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The PondReport.com believes first and foremost with customer service and trying to help pond owners and pond builders with their questions. We didn't start out as pond experts and actually we are always learning about aquatic management every day...even on Sundays when we are down trying to haul walleye and speckled trout out of the depths of our natural earth ponds. We strive to help answer any and all questions we receive because we know what it's like to try and find good resources for ponds especially on the Internet...we decided that the way we could be most effective would be to do unto others as we would have done unto us! We just try and help! We offer pond information on a variety of subjects and we receive many questions from people who need more information or who need expert advice.
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Please note that all emails or questions submitted to The Pond Report become the property of The Pond Report and may be reprinted. Your name will not be used if we reprint your question. Submitting a question does not guarantee a response.

Recent Questions & Topics of Discussion:
Email us for assistance or see our Questions & Answers Page

Here are the latest questions we've received from our visitors and some of the answers to pond questions. We try and answer all email requests quickly but due to the sheer volume of people trying to figure out their solar aerators, windmill airation systems, diffusers and ways to get rid of algae and stopping koi pond green water we cannot guarantee a reply. We do offer a paid consultation service for people who would rather spend $100 to get some good advice instead of trying to figure out why the pond leaks or why the fish have died or why there is algae growing in the stagnant waters of the pond. For the option of a paid consultation please visit: http://thepondreport.com/consult.html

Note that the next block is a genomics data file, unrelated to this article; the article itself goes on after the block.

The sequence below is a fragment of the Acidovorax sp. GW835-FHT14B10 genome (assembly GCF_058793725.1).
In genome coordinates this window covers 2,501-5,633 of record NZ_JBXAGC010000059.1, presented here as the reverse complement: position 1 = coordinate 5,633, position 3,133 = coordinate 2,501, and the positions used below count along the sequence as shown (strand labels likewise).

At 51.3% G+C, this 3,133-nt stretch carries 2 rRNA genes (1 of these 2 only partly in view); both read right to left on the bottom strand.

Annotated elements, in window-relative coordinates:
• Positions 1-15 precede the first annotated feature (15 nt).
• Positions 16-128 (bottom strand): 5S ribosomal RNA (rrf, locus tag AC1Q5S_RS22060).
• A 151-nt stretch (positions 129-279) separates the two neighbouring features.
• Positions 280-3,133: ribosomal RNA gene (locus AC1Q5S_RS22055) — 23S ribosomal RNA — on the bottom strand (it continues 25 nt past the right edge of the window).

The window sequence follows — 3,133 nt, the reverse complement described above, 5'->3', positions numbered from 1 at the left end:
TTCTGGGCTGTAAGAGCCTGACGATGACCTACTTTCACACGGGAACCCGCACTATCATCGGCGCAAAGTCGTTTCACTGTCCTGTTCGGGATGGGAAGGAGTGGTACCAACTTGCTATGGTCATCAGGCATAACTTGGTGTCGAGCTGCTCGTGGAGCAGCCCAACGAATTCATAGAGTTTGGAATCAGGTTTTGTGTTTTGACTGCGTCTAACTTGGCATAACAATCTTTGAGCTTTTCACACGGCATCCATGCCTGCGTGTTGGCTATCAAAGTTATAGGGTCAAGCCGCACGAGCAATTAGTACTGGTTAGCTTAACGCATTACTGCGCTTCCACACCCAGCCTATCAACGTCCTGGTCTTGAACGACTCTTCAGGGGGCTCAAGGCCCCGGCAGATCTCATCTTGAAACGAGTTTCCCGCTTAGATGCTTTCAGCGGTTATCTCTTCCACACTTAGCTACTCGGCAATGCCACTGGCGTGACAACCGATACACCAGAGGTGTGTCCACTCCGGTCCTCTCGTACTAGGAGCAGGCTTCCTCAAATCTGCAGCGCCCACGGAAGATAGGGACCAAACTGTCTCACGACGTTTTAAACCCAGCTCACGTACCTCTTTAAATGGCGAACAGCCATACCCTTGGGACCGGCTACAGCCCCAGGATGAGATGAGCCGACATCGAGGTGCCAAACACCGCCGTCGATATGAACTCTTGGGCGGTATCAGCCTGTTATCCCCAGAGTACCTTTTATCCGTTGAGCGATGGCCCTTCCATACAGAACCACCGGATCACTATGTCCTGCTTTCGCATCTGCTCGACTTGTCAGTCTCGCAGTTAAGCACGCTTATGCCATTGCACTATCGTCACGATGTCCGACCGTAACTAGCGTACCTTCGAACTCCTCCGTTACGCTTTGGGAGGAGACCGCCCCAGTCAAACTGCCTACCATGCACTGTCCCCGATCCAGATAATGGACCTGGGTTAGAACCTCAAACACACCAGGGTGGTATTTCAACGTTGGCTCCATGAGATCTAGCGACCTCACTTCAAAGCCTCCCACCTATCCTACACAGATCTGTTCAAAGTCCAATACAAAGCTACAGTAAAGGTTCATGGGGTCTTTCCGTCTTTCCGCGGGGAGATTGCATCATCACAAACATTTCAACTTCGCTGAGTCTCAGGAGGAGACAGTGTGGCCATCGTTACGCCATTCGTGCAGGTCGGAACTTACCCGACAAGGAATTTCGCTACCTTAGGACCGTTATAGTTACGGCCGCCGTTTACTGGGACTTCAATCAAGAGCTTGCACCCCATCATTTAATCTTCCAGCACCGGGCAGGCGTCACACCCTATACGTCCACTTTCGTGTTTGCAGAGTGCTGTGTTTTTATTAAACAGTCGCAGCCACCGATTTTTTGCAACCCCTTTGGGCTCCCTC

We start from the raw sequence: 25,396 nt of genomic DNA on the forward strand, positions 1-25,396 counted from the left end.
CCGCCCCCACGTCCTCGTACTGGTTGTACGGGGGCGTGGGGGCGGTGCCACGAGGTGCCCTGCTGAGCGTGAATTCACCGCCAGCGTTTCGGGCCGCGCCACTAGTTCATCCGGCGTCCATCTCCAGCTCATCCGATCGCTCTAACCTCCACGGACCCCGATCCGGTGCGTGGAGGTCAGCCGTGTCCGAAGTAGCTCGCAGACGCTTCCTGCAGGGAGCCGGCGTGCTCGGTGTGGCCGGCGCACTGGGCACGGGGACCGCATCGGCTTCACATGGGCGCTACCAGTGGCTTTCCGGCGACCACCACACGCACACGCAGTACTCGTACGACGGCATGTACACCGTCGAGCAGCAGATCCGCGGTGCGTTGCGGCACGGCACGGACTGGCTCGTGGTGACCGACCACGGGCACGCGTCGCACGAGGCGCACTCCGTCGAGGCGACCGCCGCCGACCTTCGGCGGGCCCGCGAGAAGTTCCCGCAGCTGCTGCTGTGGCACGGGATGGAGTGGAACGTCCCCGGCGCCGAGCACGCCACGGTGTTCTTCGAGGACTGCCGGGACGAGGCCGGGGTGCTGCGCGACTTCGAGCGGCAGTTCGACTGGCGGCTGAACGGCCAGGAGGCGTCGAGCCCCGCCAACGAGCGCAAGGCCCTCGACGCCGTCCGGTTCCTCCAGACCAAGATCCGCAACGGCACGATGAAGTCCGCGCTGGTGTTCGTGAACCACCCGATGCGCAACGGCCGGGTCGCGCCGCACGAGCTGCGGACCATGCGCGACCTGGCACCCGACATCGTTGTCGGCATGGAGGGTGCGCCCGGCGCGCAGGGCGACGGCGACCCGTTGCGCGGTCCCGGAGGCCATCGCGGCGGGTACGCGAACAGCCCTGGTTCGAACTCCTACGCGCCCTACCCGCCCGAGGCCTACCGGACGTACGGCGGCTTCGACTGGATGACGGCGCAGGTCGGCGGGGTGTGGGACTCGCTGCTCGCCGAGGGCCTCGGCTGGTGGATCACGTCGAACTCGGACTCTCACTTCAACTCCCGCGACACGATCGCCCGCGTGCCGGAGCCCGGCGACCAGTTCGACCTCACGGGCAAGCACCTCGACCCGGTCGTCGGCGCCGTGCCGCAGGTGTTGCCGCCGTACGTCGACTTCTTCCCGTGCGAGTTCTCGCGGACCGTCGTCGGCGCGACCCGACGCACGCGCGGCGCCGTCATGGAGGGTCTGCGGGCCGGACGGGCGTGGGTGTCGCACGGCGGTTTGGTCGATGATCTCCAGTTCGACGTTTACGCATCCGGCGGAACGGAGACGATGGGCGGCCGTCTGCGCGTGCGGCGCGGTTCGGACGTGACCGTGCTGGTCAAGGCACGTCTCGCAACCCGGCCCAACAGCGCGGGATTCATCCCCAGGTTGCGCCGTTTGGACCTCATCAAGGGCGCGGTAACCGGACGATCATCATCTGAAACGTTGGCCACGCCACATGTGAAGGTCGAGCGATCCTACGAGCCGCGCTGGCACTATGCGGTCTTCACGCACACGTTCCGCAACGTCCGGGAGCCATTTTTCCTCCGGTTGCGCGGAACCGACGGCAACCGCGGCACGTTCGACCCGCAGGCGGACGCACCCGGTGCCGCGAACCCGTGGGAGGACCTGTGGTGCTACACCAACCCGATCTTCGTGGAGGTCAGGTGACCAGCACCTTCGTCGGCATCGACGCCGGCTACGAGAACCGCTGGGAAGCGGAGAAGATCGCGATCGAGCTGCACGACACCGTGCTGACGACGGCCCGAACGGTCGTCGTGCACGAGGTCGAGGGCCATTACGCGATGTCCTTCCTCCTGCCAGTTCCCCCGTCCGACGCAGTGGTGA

Question: Shallow Well Solar Pump
Dear Sir, I am inquiring about something that I do not know much about . I am thinking about installing a solor power submersible pump in a shallow water well (50’) . I need to know what the least expensive route to go would be. I need to know what size solar panel would need to be used, how many batteries are required, I have been told a ˝ hp motor pump would be large enough. I am looking to install this myself to save on the cost. I would certainly appreciate your information on this project . Best regards, Jane